We are increasingly being instructed to value businesses at dates in the past: the date of the marriage; the date of separation; and at the date of divorce.
The Courts are increasingly focused on determining the value of marital and non-marital assets and historic valuations form a key part of this.
Preparing a robust historic valuation is a process fraught with difficulties and, to add a further challenge, we are often asked to distinguish between active and passive growth in the value of a company.
We understand active growth to represent the proportion of any growth in business value generated by the actions of the owner/director whereas passive growth is the growth in value that could have been achieved in the absence of any specific activity.
In this article we consider both the concept of active and passive growth and another concept which has received a significant amount of ‘air time’ in recent judgments – the springboard effect.
Springboard value – sink or swim?
The idea of springboard value assumes that at a date in the past, say the date of marriage, a business which may be in its relative infancy could have a greater value than first thought as a result of actions which were undertaken prior to the marriage but in respect of which the financial impact will not be known until some time after the marriage.
As Seen On Screen
Take, for example, the matter of Robertson v Robertson . Springboard value was directly addressed in the judgment but the circumstances illustrate the concept neatly. At the date of the marriage in 2004, Mr Robertson owned shares in a little known clothing retailer which had been incorporated in 2000. In around 2010, the popularity of this retailer (ASOS) skyrocketed and is now used by millions. The boost in popularity (and thus value) of ASOS did not happen overnight but resulted from the efforts over a number of years.
Without a crystal ball, in 2004 the future prosperity of ASOS would not have been anticipated or taken into account in a valuation of the pre-marital asset, even though it may in part be as a result of actions undertaken prior to that date. In this case, the growth of ASOS was a little too far away from the date of the marriage to be significant, but the case demonstrates the point.
One simple way in which we have seen the idea of springboard value being explained (and one which was argued by the QC in IX v IY ) is suggesting that, at the date of the marriage, the company was “pregnant” with value.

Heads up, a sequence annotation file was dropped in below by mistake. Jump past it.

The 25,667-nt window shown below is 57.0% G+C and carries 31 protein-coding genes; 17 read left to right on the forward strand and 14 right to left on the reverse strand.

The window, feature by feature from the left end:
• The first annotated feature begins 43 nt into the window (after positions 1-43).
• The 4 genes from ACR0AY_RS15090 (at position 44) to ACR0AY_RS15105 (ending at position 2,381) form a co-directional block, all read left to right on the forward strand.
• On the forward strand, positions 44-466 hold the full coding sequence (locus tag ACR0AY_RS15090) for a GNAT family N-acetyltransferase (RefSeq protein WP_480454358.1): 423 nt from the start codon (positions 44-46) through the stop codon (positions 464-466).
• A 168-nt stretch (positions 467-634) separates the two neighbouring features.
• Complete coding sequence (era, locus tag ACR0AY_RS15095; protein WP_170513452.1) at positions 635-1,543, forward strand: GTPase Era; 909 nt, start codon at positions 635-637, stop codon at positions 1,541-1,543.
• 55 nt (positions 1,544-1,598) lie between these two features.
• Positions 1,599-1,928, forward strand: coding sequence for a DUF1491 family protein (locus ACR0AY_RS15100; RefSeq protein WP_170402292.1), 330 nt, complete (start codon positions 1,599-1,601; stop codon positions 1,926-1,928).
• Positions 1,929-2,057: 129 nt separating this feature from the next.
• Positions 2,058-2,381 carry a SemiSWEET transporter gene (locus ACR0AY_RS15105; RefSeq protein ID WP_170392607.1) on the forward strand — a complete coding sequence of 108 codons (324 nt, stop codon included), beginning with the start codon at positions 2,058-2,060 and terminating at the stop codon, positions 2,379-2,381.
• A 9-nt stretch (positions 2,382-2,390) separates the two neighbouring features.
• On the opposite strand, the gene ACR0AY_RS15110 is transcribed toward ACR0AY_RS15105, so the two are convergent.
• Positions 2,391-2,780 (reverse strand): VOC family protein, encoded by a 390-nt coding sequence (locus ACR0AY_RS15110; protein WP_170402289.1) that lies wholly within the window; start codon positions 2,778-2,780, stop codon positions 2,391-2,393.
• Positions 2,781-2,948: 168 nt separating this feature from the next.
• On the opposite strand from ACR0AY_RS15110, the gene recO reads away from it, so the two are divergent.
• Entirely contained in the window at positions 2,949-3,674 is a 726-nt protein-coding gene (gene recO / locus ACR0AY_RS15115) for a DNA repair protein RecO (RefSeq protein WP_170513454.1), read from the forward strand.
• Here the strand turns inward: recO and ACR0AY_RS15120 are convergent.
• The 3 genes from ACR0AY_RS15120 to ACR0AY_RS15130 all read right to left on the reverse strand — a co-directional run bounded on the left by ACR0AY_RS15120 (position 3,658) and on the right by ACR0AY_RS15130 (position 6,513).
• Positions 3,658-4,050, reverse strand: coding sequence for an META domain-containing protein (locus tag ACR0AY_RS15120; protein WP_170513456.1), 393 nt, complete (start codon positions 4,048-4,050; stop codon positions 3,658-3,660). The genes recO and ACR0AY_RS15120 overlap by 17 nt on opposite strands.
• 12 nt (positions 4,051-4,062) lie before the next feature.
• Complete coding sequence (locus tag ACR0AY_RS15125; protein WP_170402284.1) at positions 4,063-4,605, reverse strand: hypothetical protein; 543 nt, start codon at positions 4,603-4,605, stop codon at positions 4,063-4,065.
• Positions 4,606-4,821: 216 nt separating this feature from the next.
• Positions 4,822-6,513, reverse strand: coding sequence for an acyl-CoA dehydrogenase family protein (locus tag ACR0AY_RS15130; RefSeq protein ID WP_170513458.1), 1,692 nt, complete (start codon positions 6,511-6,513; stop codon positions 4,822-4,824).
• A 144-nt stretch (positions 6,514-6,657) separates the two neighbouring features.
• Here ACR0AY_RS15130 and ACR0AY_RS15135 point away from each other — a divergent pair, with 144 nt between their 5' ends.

Springboard value assumes the company will swim, not sink
Whilst the idea of springboard value may seem reasonable, from a valuation perspective applying an uplift in respect of springboard value is counter-intuitive because it is entirely reliant on hindsight (or the aforementioned crystal ball). Some companies will flourish as a result of pre-marital activities, others will fail. No-one seems interested in the reverse springboard argument, presumably because if the company is worth nothing at the time of the divorce it’s not worth fighting over.
Back to hindsight – when valuing a company at a date in the past, the valuer should only take into account information that would have been available or was known (or could reasonably be foreseen) at the date of the valuation. That makes logical sense – a purchaser acquiring a business makes a valuation decision at a point in time and pays on that basis. Purchasers don’t agree a price then come back a few years later and offer to pay more if the company has performed well or ask for money back if it has underperformed (well, it can happen but generally relates to a specific contractual claim). Of course, when we are preparing current valuations we don’t know with certainty what is going to happen next month or next year and can only factor in what we know or can reasonably anticipate.
50% of new business then fail in the first five years
The matters we have seen which consider springboard value are in respect of relatively young companies. According to recent statistics, 50% of new businesses in the UK fail within the first five years. Applying an uplift for springboard value is done with the benefit of hindsight and the knowledge that the company will be successful – disregarding the very real possibility that, at the time of marriage, things may not have turned out so well. After all, if Mr Robertson was getting divorced in 2004 (before ASOS was a success), he would no doubt have been keen to highlight the possibility that the company may not achieve its goals. A third party buyer would be reluctant to place much weight on optimism (and pay more) without some robust forecasts (which would be considered in determining the value).